Ransomware in 2023: Emerging Threats, New Targets, and How Organizations Can Protect Themselves

By Avishai Avivi

by Avishai Avivi, CISO, SafeBreach 

From small attacks to mass hacks, ransomware groups continue to wreak havoc in 2023, attacking organizations of all types, disrupting operations, and exacting high payouts. In March, not only did the White House declare ransomware a national security threat, but a record was also set for the highest number of ransomware attacks in one month, totalling 459. The infamous Ransomware group Clop has also already waged two high-profile mass hacks against western organizations, impacting hundreds of organizations and millions of consumers. Public, private, government, schools, healthcare…none are safe from these emerging threats. What should businesses do to protect themselves?  

A good place to start is by understanding the most popular patterns and types of attacks used by ransomware groups. Armed with this data, organizations can more effectively implement their security controls and continuously validate them to proactively identify gaps and take action before malicious actors do. Here are the top four ransomware trends observed by the team at SafeBreach in 2023.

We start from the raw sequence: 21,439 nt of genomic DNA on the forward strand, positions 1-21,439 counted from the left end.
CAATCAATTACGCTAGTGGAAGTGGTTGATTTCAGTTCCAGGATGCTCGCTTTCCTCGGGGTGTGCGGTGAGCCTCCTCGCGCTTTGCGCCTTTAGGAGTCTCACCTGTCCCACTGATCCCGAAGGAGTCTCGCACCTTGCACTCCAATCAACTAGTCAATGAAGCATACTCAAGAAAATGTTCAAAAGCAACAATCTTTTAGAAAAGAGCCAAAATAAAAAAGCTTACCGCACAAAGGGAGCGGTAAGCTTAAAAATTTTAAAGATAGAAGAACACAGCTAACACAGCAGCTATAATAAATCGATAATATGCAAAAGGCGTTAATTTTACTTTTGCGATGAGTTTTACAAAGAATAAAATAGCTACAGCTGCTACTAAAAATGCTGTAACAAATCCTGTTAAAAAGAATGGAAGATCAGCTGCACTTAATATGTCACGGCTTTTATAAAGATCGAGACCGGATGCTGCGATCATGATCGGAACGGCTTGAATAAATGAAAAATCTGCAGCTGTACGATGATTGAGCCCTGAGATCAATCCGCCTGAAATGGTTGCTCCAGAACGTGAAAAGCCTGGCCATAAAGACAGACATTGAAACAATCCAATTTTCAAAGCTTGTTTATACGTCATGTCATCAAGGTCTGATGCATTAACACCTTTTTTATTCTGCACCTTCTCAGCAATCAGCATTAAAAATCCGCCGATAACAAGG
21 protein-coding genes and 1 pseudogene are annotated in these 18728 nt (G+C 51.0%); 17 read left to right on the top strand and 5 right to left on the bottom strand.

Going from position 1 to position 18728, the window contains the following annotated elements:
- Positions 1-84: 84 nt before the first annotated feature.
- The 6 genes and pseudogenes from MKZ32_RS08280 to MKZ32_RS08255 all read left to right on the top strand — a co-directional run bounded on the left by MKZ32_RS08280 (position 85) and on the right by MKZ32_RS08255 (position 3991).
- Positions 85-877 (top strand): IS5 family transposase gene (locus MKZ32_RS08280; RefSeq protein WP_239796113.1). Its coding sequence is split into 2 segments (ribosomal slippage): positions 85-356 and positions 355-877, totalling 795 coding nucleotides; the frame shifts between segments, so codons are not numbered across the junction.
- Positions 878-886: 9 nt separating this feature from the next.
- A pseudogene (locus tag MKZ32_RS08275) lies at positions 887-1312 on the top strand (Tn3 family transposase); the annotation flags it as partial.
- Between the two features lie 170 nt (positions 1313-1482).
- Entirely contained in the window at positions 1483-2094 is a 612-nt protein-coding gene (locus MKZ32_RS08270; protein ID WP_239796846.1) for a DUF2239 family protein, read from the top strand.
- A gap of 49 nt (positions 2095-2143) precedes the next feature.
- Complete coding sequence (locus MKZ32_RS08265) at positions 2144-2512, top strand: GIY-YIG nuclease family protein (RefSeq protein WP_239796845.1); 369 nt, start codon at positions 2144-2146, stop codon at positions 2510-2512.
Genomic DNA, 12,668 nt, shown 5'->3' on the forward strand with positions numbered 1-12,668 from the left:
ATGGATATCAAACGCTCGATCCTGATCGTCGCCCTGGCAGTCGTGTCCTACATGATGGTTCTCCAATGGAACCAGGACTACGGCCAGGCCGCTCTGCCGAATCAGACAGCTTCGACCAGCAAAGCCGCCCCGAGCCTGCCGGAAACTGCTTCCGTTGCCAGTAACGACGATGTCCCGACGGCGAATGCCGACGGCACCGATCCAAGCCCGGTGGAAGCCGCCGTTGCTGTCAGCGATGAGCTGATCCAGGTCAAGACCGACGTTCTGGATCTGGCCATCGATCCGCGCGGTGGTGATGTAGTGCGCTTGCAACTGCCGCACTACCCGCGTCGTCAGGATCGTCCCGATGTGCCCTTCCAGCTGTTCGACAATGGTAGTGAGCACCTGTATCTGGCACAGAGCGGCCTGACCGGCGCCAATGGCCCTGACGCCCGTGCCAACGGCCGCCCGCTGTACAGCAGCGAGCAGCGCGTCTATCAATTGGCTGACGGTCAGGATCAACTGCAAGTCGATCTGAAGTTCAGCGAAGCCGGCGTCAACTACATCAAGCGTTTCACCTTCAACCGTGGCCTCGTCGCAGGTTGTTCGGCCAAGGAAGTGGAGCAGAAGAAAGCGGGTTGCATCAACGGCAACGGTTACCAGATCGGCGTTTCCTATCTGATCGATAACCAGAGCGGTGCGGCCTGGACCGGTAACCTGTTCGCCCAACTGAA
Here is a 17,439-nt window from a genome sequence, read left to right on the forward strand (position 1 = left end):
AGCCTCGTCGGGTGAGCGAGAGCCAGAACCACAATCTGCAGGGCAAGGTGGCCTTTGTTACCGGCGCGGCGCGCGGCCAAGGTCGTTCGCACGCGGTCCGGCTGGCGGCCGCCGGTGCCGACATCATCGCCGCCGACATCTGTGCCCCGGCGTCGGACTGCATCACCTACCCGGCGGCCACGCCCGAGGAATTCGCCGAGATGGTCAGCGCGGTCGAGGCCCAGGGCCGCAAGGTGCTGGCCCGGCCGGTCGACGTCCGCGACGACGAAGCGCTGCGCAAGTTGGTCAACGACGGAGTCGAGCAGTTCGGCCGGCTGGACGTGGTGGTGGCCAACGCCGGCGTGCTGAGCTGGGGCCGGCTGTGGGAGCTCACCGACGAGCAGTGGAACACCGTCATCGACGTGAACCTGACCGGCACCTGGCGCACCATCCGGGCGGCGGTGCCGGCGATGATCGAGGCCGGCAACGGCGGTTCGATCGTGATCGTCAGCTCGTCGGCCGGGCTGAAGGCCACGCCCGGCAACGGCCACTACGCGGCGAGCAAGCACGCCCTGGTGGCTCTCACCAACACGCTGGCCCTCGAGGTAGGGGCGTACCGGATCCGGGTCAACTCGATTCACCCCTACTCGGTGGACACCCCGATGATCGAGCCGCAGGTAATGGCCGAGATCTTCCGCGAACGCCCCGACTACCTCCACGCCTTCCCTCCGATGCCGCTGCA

New Focus on Healthcare, Schools, and Government 

The unfortunate truth about ransomware is that most threat actors carrying out these types of attacks are financially motivated. They don’t care who they attack, as long as they can make a profit. This means they will typically go after the most vulnerable victims who have the most urgent need—and monetary means—to stop an attack.